ENGLAND - Christians in the United Kingdom face hostility on many fronts -- from the top levels of government to local city councils and secular organizations. These attacks appear to be waking up a sleeping church.
More than 400 years ago, English explorers brought Christianity to the New World. Spreading the Gospel was a mandate in the England of old.
No to Public Faith
Today in the United Kingdom, sharing that Christian faith could land you behind bars. Under current law, using "insulting words or behaviour" is a criminal offense.
As a result, police have arrested a number of Christians, including street preachers because listeners considered the message insulting.
"I think that personally there is a decline in just the knowledge of God and in the love of God," Shepherd Masango, a Christian street preacher, told CBN News.
"There's a lot of people that we speak to on the streets -- 16-year-olds or below -- people that have never grown up going to church, and people have just radically turned away from God and are just following different kind(s) of things," he said.
"There are campaign groups that want to push Christianity out of public life," Mike Judge, with The Christian Institute, told CBN News.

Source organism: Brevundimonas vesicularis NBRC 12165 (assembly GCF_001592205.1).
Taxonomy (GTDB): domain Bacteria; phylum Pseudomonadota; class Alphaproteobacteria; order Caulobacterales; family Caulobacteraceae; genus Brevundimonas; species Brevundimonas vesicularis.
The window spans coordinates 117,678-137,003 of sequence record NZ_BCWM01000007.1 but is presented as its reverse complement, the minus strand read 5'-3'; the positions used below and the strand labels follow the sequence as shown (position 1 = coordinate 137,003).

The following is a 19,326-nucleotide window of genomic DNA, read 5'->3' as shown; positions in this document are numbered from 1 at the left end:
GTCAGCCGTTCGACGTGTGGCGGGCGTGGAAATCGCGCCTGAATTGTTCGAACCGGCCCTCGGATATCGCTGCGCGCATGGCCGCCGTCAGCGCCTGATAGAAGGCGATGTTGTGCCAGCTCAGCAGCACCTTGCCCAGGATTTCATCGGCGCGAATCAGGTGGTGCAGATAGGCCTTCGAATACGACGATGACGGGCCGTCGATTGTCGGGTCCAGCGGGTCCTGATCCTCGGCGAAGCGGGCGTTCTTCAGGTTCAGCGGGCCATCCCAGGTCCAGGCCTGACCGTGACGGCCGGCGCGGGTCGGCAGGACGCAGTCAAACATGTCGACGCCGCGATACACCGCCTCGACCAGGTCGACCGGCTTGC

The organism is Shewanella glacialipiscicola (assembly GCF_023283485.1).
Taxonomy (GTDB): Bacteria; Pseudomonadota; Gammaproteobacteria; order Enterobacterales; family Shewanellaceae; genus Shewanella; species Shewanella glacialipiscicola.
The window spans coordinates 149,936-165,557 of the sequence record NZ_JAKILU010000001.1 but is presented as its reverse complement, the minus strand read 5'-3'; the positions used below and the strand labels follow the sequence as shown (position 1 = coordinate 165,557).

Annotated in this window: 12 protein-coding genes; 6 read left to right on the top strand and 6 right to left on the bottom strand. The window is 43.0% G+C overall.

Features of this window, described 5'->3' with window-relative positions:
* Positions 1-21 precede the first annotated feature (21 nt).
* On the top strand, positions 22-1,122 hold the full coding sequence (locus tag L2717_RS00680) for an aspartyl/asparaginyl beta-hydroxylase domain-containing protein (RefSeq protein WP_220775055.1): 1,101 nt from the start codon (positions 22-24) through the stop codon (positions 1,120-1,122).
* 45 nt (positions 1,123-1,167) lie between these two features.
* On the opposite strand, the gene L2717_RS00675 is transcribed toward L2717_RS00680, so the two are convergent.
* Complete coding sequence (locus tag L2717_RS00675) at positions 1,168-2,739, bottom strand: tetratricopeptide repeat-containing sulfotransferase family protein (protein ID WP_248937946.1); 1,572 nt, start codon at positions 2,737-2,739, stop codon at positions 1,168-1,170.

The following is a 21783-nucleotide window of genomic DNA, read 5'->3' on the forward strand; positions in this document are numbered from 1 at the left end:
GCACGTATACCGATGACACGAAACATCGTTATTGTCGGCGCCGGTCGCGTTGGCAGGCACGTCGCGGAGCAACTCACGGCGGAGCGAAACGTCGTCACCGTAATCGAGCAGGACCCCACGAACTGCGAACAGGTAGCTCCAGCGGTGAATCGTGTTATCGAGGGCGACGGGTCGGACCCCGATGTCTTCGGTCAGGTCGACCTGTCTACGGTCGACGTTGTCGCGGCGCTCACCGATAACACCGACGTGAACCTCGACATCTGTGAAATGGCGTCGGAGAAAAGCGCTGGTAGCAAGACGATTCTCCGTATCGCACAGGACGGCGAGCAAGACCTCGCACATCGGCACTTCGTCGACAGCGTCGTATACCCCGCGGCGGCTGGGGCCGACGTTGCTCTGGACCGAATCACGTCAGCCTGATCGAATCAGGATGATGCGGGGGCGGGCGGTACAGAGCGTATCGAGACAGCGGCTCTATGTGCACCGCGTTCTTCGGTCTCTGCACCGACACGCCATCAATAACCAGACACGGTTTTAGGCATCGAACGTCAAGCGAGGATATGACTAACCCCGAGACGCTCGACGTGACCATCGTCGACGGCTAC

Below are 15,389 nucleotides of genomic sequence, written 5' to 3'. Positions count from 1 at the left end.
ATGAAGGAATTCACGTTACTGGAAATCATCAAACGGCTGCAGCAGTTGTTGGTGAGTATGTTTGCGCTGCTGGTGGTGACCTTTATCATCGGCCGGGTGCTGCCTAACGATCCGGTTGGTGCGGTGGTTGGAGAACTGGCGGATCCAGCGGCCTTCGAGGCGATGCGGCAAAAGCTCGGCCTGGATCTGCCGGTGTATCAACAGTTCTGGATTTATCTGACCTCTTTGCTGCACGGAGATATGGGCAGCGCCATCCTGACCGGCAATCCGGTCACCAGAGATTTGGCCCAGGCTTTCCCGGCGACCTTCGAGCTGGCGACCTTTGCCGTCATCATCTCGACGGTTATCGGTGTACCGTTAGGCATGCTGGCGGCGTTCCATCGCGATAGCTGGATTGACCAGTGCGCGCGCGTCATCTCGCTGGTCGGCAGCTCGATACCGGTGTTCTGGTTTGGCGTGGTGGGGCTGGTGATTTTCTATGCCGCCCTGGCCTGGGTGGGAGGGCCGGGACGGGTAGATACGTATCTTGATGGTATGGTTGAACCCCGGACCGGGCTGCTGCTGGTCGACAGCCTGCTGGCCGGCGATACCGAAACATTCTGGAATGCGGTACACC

"They regard religion, and particularly Christianity, as something of a private affair and should have no role to play in public life," he said.
Defending Public Prayer
The Christian Institute is defending the Bideford Town Council against a lawsuit by the National Secular Society.
That group, which is similar to the American Civil Liberties Union, claims praying at council meetings -- a practice that started in the days of Queen Elizabeth I -- discriminates against people of no religion.
The NSS posted a photo of smiling staff members outside the High Court on its website. But for Judge, the matter is nothing to smile about.
"This is a very serious hearing," he said. "It's the first time that the saying of prayers at civic events has been challenged in the High Court."
"Now the saying of prayers is entirely voluntary; no one's compelled to attend, and yet it was taken to court," he explained.
If the judge rules against prayer, it could affect councils across England and Wales since most pray during their meetings. Other councils are already reconsidering their policies in light of the lawsuit.
While there's a push to ban prayer in city council meetings, other local councils have banned Christian words and phrases from advertisements.
At the same time, homosexual activists appear to be gaining favor with government groups.
For example, the city of Liverpool became the first in the UK to put homosexual rainbow emblems on some of its street signs.
"The new signs clearly show that we are recognizing where the LGBT scene is based in the city, and that it is a very important part of our city life," Europe's largest gay news service, Pinknews, quoted Liverpool city councilor Nick Small as saying.
The Liverpool council has also spoken out against Frontline Church, a local evangelical non-denominational church.